At home society is becoming increasingly divided.
Whilst the printed word is giving birth to some of the greatest works in the English language, it is also giving form to new and radical ideas that will soon tear apart the country.
The 7th of May 1634 - 34-year-old firebrand William Prynne is dragged to the stocks in Westminster.
His ear lobes have been cut off, and his cheeks will be branded with the letters SL- "Seditious Libeller" Plays are sinful, heinous, lewd, ungodly spectacles and the most vile corrupt His crime? Publishing a 1,000 page book condemning the theatre as the work of the Devil.
The idea of having your cheeks branded because you were giving out leaflets, I mean, imagine if that was the case now, I mean it would just, every, nearly every student in the land would have their cheeks branded.
In pamphlets he's attacked Britain's new King, Charles, for not closing down the theatres and called actresses 'notorious whores'.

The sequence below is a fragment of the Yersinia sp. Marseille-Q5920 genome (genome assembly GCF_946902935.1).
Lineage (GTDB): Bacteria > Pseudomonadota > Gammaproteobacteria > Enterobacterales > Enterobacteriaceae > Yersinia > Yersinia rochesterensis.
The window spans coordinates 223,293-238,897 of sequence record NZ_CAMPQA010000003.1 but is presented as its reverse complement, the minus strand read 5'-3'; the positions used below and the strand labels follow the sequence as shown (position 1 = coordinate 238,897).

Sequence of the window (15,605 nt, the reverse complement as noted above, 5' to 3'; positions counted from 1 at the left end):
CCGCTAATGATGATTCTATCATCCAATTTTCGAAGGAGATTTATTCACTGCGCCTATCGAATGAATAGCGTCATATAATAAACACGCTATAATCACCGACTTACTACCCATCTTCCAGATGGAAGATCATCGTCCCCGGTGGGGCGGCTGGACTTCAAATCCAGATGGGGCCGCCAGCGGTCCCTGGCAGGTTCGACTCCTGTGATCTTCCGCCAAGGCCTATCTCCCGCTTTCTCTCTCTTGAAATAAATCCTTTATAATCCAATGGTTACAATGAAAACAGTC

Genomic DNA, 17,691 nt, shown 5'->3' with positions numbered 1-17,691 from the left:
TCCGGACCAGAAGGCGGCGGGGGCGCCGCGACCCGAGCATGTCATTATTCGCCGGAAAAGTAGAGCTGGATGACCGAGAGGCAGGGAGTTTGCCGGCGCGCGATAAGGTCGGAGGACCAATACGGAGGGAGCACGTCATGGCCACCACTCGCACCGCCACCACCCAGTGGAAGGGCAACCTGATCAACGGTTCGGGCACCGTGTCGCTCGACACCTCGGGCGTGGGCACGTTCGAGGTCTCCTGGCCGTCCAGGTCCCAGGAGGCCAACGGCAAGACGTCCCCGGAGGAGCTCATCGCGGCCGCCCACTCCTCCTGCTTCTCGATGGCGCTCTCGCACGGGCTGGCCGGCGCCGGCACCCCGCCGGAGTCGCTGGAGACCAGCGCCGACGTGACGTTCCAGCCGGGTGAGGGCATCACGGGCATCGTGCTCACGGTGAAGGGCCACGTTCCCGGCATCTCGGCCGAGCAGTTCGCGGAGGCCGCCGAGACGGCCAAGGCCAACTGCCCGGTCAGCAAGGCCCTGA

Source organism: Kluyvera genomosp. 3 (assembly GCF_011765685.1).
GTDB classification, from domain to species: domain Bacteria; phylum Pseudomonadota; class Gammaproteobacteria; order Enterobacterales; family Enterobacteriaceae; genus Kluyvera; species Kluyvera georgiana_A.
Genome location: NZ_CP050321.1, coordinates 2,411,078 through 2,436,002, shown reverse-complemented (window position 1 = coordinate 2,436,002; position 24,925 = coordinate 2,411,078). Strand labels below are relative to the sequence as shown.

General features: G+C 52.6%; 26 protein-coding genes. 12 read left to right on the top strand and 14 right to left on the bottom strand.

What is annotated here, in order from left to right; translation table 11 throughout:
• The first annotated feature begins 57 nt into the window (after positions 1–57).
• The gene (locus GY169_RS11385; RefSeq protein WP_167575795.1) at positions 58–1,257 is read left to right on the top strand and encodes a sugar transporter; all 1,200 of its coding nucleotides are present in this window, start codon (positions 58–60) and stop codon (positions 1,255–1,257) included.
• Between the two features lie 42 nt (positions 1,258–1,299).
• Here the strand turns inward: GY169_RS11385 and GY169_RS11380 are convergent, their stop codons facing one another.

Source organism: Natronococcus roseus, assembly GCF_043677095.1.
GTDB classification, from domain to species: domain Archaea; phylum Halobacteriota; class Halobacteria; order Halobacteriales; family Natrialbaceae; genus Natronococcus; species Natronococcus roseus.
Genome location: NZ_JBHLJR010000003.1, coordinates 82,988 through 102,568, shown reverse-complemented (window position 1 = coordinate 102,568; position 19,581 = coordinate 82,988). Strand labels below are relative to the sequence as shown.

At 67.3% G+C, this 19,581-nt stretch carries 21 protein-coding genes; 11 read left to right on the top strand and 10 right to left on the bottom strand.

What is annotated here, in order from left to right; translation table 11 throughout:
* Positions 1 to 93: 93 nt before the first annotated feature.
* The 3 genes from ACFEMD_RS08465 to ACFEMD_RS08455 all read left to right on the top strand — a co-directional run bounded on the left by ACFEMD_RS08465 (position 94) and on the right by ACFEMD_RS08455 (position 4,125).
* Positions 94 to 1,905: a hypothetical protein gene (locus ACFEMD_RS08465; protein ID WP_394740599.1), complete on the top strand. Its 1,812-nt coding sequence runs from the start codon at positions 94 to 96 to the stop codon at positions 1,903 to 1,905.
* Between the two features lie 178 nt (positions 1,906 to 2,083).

Now he's paying the price.
But Prynne isn't deterred.
He continues to defy the law.
Watching is John Lilburne.
They are both part of a radical movement sweeping the country.
Who want a simpler, more democratic church.
They're known as Puritans.
Here.
Thank you, brother.
Men like Prynne and Lilburne will help lead England into civil war.
Get out.
John Lilburne is a young tailor's apprentice, making clothes for London's rich.
But he's got a secret trade - he's an underground printer.
What Lilburne is doing is illegal - and dangerous.
He's printing and distributing thousands of contraband books, attacking Church and King John Lilburne and men like him are taking a great risk in publishing what is regarded by the government as seditious material.
It's very hard to kill the printed word, it's easier to smuggle.